It’s time to Decide Surprise as Council sends 3 bond questions for Nov ballot

At their June 6th Regular Meeting, City Council approved sending three General Obligation Bond questions in the areas of Public Safety, Traffic Congestion Mitigation and Pavement Preservation to the ballot in a Special Election on November 7, 2017. All registered voters in Surprise will receive a ballot by mail.

Residents are invited to learn more about the projects, costs and voter information at a specialized website Decide Surprise www.surpriseaz.gov/decidesurprise.

The projects included in the following questions were based on community needs, comments received from residents during the 2016 bond election outreach process, and input received during and after the Surprise Capital Improvement Funding Exploratory Committee’s April 19 meeting.

Question #1: Voters in Surprise are asked to consider a $34 million public safety bond proposal to: build a Public Safety Evidence & Readiness Center; renovate an existing city facility into a Police Training Facility; acquire Land for Future Fire Station/Police Substation & Park; build a new Fire Station at Cactus and Litchfield roads; build  a new Fire Station along 163rd Avenue, south of Happy Valley Road, to replace the current temporary station; and build a Public Works Operations Facility to centralize  operations. The annual cost for a homeowner would be approximately $26 per $100,000 in Limited Property Value (LPV).

Question #2: Voters in Surprise are asked to consider a $15.5 million street bond proposal to provide funds to plan, design, construct and improve Waddell, Greenway and Litchfield roads. The annual cost for a homeowner would be approximately $12 per $100,000 in Limited Property Value (LPV).

Question #3: Voters in Surprise are asked to consider a $10 million street pavement preservation bond proposal to plan, design, construct, replace and improve deteriorated street pavement citywide. The annual cost for a homeowner would be approximately $8 per $100,000 in Limited Property Value (LPV).

General Obligation Bonds are sold to investors who are repaid with interest. The repayment comes from a secondary property tax, which Surprise does not currently have.   If all three questions are approved, the annual secondary property tax could be up to $46 per $100,000 in Limited Property Value, or approximately $4 per month.  ($92 per $200,000 in Limited Property Value, or approximately $8 per month).  You can determine the exact cost to your property by following the steps listed at www.surpriseaz.gov/decidesurprise.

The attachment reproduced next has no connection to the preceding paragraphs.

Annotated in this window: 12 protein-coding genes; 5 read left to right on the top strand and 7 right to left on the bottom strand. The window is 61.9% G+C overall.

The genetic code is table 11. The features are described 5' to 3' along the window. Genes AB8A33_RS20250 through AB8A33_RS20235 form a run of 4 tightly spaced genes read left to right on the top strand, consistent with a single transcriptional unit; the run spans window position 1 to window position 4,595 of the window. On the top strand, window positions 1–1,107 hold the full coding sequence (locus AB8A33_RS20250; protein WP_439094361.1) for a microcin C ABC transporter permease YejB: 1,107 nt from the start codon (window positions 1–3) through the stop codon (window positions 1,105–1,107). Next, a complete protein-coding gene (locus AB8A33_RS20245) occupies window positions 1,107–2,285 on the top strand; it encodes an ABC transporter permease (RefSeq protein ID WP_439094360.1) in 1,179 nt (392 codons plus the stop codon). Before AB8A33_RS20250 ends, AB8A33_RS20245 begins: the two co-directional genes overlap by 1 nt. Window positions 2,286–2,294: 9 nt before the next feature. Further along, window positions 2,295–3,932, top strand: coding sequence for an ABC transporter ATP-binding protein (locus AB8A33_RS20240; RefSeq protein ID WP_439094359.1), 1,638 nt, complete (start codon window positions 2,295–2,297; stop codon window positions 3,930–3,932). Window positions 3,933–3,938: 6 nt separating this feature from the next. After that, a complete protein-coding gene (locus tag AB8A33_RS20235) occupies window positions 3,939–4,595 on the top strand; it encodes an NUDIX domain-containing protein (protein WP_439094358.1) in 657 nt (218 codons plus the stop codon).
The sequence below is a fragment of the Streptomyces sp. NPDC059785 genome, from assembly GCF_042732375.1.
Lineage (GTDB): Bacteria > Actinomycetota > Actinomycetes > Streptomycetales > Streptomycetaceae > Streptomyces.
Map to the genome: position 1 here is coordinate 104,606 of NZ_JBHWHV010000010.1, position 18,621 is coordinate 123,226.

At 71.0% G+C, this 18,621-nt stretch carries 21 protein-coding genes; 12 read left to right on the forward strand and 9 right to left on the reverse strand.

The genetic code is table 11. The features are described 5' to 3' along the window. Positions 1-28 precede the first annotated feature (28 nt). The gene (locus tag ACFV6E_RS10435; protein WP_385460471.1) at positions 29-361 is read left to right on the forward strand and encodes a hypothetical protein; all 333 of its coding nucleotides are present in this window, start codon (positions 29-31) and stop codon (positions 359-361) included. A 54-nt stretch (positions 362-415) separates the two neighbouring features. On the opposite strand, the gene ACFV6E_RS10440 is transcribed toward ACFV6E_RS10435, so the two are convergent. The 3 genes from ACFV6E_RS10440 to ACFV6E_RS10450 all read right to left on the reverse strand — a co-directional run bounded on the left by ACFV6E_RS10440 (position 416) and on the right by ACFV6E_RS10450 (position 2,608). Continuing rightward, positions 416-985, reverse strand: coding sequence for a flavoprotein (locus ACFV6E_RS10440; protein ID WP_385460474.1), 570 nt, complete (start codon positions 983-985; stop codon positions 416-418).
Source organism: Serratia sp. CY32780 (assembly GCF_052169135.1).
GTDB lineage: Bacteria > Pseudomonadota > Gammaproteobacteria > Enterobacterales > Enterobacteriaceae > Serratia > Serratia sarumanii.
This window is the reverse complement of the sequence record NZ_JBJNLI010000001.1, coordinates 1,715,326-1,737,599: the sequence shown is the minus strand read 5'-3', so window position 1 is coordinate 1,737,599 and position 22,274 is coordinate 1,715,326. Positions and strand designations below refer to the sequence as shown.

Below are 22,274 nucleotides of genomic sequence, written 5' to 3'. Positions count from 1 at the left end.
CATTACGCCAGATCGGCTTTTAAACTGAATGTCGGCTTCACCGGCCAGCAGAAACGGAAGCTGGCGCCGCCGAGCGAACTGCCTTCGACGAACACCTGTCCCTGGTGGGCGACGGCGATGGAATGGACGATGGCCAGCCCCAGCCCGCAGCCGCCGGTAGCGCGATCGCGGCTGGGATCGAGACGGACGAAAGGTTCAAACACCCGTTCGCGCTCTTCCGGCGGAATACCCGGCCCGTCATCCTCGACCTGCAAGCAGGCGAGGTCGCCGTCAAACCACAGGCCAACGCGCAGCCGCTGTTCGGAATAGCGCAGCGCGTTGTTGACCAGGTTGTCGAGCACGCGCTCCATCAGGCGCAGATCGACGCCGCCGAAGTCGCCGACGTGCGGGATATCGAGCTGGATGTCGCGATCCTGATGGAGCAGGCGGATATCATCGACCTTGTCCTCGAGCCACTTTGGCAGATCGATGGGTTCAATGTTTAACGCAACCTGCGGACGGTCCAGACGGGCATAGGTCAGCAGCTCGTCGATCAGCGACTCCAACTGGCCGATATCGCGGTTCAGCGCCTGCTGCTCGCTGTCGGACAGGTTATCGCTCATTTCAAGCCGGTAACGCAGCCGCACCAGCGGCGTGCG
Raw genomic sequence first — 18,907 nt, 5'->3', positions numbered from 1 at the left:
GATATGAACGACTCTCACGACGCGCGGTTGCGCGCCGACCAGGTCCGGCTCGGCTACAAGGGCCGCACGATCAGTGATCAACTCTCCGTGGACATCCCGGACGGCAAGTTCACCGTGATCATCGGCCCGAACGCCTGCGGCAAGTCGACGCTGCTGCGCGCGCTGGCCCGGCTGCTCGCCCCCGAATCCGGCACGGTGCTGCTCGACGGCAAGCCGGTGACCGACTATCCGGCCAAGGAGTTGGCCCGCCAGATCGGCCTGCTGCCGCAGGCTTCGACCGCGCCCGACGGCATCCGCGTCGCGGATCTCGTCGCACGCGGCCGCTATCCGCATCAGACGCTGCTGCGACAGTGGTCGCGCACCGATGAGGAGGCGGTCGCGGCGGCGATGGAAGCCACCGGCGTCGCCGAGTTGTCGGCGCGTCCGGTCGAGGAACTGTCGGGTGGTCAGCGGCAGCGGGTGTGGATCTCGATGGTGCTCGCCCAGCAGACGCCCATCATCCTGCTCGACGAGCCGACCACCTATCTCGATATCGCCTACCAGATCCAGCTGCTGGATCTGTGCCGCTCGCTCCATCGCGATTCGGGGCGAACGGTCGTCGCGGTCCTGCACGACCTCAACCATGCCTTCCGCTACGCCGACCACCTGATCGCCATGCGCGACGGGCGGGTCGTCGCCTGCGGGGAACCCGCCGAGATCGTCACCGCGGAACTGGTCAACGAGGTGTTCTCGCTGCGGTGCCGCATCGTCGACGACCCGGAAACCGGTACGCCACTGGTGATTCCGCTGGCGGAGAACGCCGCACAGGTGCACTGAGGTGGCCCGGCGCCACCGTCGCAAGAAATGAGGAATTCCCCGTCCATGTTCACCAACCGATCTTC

Educational public meetings will be scheduled ahead of the November 7 Special Election. Meeting dates and locations will be posted at www.surpriseaz.gov/decidesurprise.

Voter registration for this election closes on October 9. You can register online by visiting:  https://recorder.maricopa.gov/elections/registrationform.aspx, or stop by the Surprise City Clerk’s Office in person Monday thru Friday 8:00 a.m. to 5:00 p.m.

Council oks FY18 budget that maintains services & property tax rate

The Surprise City Council approved a $275.8 million Fiscal Year 2018 Budget, at a Special Meeting Tuesday night.

The budget maintains existing city services and identifies creative options to maximize some resources.

That includes securing outside revenue sources and reallocating the operating budget to provide new positions that address public safety, water and inspection demands.  Two public safety grants (SAFER Grant and COPS Hiring Program) will partially fund a five-member Fire-Medical Peak Time Response Unit and two police officers, focused on community policing, through 2019.

This budget maintains the city’s current property tax rate of $0.7591 per $100 of assessed property valuation. Due to new construction and higher property valuations, as assessed by Maricopa County that would generate approximately $380,100 in new money. The primary property tax levy is set to support the uses of the General Fund and provides a more diversified revenue system that protects city services.